A trope is a storytelling convention or idea that appears many times within a genre, such as political intrigue in historical fiction. A cliche is an overused trope within a genre, such as a medieval society within high fantasy, or ‘the bad boy’ in paranormal romance.
Cliches were not always cliches. Once upon a time, writing elves, dwarves, and orcs into your novel was interesting and even original. But if you’re late to the game, then you have to stay clear of certain overused tropes or your writing may come across as dull.
But what if you really want to include that overused trope in your novel?
It’s important that if you’re going to employ an overused trope that you find a way to subvert the expectations of your readers. Otherwise you run the risk of being unoriginal and even boring.
So you sent your female protagonist to kill a character who becomes her love interest? Romance fiction dictates that she would have to find a way to save her beloved. But what if you’re writing a dark fantasy novel, and she’s some kind of shadow assassin?
You could subvert your reader’s expectations by having her kill him in the end after all, or perhaps he finds out about the hit, and he kills her preemptively. Obviously these are just examples, and you certainly don’t have to use them. But I hope I’ve illustrated my point.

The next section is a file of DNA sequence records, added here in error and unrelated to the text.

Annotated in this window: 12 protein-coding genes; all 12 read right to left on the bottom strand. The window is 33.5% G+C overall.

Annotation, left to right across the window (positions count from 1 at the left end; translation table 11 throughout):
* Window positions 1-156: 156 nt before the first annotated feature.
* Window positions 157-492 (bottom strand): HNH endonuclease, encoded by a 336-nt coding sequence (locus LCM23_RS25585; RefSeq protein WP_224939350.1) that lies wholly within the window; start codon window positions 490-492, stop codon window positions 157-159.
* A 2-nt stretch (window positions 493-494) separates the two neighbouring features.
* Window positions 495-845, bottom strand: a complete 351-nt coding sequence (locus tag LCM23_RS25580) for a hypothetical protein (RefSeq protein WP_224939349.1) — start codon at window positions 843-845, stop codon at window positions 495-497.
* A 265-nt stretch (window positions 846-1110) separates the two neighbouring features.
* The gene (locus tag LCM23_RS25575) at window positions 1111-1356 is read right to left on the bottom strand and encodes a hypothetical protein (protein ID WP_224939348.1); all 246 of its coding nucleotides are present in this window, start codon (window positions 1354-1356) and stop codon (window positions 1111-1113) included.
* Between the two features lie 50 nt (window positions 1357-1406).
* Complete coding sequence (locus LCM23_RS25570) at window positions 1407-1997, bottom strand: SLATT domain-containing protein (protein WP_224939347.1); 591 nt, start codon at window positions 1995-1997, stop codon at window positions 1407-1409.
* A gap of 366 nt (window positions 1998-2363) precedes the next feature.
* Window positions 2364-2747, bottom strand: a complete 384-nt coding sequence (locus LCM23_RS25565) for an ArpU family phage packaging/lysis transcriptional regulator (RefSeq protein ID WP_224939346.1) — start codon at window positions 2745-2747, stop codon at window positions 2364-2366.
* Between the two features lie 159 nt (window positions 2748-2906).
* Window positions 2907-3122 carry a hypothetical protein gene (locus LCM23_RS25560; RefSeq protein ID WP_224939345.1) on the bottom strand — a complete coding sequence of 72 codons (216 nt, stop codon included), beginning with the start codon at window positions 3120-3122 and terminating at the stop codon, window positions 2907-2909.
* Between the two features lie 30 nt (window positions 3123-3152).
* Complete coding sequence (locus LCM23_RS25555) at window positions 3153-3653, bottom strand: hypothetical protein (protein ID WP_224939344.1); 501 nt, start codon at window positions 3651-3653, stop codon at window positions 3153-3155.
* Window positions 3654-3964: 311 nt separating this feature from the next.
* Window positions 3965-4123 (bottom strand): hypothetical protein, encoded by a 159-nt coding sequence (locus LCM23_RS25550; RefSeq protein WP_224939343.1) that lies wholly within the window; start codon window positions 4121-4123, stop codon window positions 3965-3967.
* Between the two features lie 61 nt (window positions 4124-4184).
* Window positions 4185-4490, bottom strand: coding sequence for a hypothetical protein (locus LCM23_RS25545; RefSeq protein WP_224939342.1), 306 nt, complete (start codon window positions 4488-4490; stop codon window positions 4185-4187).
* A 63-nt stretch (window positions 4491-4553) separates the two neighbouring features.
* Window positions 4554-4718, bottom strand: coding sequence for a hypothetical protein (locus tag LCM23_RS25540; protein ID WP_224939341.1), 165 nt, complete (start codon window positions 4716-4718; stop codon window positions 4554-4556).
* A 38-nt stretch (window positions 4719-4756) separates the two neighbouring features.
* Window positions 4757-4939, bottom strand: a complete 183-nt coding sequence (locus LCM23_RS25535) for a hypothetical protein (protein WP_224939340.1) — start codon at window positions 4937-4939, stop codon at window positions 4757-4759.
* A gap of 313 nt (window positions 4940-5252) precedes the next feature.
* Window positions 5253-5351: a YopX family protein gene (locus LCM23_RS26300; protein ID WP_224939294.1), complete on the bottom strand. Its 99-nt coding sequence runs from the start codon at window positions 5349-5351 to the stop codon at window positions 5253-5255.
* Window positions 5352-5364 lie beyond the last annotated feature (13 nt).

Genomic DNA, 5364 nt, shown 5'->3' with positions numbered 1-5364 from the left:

FAQ About How to Start Writing a Novel
How do I start to write a novel?
You can start a novel with a premise. To figure this out, brainstorm several “What If?” questions. Another possibility is to start your novel with a character or two in mind. You can go through a character questionnaire and fill in details about them. Eventually, you can start to think about how your characters relate to one another; think about how they interact and the conflict that may arise.
How many words are there in a novel?
The word count expected in a novel depends on the genre and age demographics of the intended novel. Typically, children’s books are shorter than adult books and romance novels are shorter than fantasy novels. A typical novel is usually 50,000 words or more, but adult fantasy novels can be 100,000 words, or even longer.
How fast can you write a novel?
Every author has a different writing process, and so every author differs in how long it can take them to polish a novel. For some, a first draft can take as little as one month. Challenges like National Novel Writing Month encourage you to do just that and write a first draft within the month of November. Other authors can take years to complete a first draft, especially if they are inexperienced, or if the novel requires a lot of research.
What do most authors use to write?
Most authors use a laptop and a word processing software such as Microsoft Word. But despite the modern age we live in, many authors do still enjoy writing a first draft by hand, with pen and paper. If you opt to do this, just be mindful not to lose or damage your paper.